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Thursday, May 31,2012

Watching (local) sausage being made

By Michael Callahan

When you get the family and friends together this summer to char up brats or make a pot of homemade spaghetti sauce with Italian sausage, there’s a good chance some of those links will have come from a local maker with ties to the area stretching back half a century.

 

For those who have a hard time remembering Boulder Sausage that far back, yet still get pangs of nostalgia when they bite into one, it’s because the company was at one time even more local than its name currently implies.

In 1962, Don Olk opened up a small delicatessen near the 1400 block of Pearl Street.

Having settled in Boulder by way of Sheboygan, Wis., the previous year, the son of German immigrants brought traditional sausage and side dish recipes with him. Soon, Don’s Cheese and Sausage became a staple for the county’s lunchtime crowd.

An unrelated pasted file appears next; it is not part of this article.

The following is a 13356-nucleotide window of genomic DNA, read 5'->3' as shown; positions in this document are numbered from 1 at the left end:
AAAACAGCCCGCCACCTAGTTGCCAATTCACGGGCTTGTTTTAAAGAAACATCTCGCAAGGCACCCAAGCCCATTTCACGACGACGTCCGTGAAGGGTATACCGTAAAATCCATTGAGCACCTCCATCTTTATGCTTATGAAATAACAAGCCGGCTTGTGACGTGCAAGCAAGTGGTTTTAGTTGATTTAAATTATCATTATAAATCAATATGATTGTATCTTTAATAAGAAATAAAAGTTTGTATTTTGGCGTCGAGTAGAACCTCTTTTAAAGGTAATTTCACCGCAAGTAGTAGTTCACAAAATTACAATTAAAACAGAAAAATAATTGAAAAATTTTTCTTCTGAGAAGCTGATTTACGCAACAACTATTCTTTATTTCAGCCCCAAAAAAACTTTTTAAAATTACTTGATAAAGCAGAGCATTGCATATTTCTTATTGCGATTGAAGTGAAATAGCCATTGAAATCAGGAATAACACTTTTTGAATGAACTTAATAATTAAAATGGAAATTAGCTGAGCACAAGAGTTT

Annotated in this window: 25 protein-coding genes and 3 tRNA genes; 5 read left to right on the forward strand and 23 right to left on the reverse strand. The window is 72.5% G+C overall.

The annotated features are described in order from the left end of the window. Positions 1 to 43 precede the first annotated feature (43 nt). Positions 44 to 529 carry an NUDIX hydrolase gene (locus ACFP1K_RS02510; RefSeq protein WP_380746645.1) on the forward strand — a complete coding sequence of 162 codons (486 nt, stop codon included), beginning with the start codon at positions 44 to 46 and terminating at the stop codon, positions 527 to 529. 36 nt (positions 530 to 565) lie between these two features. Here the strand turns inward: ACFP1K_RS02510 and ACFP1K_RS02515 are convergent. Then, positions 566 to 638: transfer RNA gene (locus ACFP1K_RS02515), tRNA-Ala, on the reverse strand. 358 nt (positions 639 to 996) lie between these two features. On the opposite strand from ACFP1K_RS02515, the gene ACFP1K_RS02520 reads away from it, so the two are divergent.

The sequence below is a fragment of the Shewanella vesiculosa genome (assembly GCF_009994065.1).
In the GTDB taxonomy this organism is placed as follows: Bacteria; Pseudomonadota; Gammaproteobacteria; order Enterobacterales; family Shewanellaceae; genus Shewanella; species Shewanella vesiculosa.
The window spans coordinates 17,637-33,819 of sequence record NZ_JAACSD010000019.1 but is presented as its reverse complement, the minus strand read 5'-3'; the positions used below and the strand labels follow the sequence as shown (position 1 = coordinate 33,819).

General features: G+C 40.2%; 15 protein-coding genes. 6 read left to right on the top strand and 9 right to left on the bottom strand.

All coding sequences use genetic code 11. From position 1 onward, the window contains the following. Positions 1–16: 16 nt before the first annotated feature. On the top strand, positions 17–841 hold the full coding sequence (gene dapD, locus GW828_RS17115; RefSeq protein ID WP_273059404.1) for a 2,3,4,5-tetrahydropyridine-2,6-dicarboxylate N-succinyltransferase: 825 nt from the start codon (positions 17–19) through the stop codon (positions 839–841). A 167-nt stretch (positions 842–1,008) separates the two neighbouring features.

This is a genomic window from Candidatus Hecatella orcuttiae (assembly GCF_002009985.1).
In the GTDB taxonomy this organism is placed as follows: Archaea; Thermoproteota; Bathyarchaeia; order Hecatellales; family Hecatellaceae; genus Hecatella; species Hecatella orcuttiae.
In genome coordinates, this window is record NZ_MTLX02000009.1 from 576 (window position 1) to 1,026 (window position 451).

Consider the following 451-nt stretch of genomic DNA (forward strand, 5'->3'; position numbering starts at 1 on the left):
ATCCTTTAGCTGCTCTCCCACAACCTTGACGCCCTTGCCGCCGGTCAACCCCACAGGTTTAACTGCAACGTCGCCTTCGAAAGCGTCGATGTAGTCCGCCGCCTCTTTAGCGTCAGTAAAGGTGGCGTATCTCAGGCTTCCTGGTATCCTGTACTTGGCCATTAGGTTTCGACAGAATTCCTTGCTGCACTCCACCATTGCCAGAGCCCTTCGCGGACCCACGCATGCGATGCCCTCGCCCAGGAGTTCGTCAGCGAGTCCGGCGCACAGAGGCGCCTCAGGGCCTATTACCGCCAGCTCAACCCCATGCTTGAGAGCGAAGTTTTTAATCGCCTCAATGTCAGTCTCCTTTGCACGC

After Olk sold his share, the company expanded to about 10 different locations around the state before mismanagement sent Boulder Sausage into bankruptcy. The company was brought out of bankruptcy in 1989. Since then, it has been under the stewardship of President Tom Griffiths, who admits to early challenges after the only revenue-generating assets of the operation — the restaurants — were jettisoned to pay off back taxes and debt.

“They were famous in Boulder. People would come to Don’s Cheese and Sausage for a brat, some warm German potato salad and some baked beans, and at lunch, lines would be out the door,” Griffiths says of the restaurant concept he could no longer capitalize on. “So we focused on creating a natural, quality product. [The sausage] was already a little leaner, with no MSG or preservatives, so we just made that commitment to quality, put it on our label, said ‘These are the things we’re aren’t gonna do,’ and started producing it for stores.”

What they are now is the number one local sausage company in Colorado, based on AC Nielson numbers.

When it comes down to it, the process of making sausage is fairly simple. Or as Griffiths puts it, “We’re not doing brain surgery here.”